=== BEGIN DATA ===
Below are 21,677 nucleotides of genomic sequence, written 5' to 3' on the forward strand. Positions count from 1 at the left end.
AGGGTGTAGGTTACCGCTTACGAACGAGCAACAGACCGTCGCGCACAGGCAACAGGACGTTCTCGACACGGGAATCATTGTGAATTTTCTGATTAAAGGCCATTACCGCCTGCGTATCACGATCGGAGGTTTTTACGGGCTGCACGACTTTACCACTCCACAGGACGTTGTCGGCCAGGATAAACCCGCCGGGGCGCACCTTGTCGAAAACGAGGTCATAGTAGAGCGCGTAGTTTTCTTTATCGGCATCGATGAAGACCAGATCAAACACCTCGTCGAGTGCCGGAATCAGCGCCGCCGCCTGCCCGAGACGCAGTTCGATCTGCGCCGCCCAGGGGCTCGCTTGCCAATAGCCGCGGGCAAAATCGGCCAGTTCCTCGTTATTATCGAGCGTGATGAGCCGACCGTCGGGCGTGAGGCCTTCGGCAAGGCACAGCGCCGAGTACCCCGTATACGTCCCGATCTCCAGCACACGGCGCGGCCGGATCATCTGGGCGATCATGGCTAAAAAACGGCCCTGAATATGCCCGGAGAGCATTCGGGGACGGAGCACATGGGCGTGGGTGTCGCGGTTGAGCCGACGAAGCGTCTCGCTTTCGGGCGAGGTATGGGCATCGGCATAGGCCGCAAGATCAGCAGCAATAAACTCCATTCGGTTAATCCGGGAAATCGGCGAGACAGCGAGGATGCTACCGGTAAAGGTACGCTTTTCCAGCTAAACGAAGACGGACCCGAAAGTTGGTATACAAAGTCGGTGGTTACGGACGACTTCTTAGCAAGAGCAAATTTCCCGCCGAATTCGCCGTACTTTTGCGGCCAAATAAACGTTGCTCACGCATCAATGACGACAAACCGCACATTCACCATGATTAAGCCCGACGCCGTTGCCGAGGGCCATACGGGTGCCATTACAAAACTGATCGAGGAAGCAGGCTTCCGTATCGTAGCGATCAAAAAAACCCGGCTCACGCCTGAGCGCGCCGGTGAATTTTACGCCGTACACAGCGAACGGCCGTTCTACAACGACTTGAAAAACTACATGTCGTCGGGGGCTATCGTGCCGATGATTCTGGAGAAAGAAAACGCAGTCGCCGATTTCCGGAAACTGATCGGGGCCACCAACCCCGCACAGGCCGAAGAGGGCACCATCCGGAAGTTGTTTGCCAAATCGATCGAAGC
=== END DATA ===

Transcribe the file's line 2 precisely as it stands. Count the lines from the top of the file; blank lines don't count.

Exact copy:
AGGGTGTAGGTTACCGCTTACGAACGAGCAACAGACCGTCGCGCACAGGCAACAGGACGTTCTCGACACGGGAATCATTGTGAATTTTCTGATTAAAGGCCATTACCGCCTGCGTATCACGATCGGAGGTTTTTACGGGCTGCACGACTTTACCACTCCACAGGACGTTGTCGGCCAGGATAAACCCGCCGGGGCGCACCTTGTCGAAAACGAGGTCATAGTAGAGCGCGTAGTTTTCTTTATCGGCATCGATGAAGACCAGATCAAACACCTCGTCGAGTGCCGGAATCAGCGCCGCCGCCTGCCCGAGACGCAGTTCGATCTGCGCCGCCCAGGGGCTCGCTTGCCAATAGCCGCGGGCAAAATCGGCCAGTTCCTCGTTATTATCGAGCGTGATGAGCCGACCGTCGGGCGTGAGGCCTTCGGCAAGGCACAGCGCCGAGTACCCCGTATACGTCCCGATCTCCAGCACACGGCGCGGCCGGATCATCTGGGCGATCATGGCTAAAAAACGGCCCTGAATATGCCCGGAGAGCATTCGGGGACGGAGCACATGGGCGTGGGTGTCGCGGTTGAGCCGACGAAGCGTCTCGCTTTCGGGCGAGGTATGGGCATCGGCATAGGCCGCAAGATCAGCAGCAATAAACTCCATTCGGTTAATCCGGGAAATCGGCGAGACAGCGAGGATGCTACCGGTAAAGGTACGCTTTTCCAGCTAAACGAAGACGGACCCGAAAGTTGGTATACAAAGTCGGTGGTTACGGACGACTTCTTAGCAAGAGCAAATTTCCCGCCGAATTCGCCGTACTTTTGCGGCCAAATAAACGTTGCTCACGCATCAATGACGACAAACCGCACATTCACCATGATTAAGCCCGACGCCGTTGCCGAGGGCCATACGGGTGCCATTACAAAACTGATCGAGGAAGCAGGCTTCCGTATCGTAGCGATCAAAAAAACCCGGCTCACGCCTGAGCGCGCCGGTGAATTTTACGCCGTACACAGCGAACGGCCGTTCTACAACGACTTGAAAAACTACATGTCGTCGGGGGCTATCGTGCCGATGATTCTGGAGAAAGAAAACGCAGTCGCCGATTTCCGGAAACTGATCGGGGCCACCAACCCCGCACAGGCCGAAGAGGGCACCATCCGGAAGTTGTTTGCCAAATCGATCGAAGC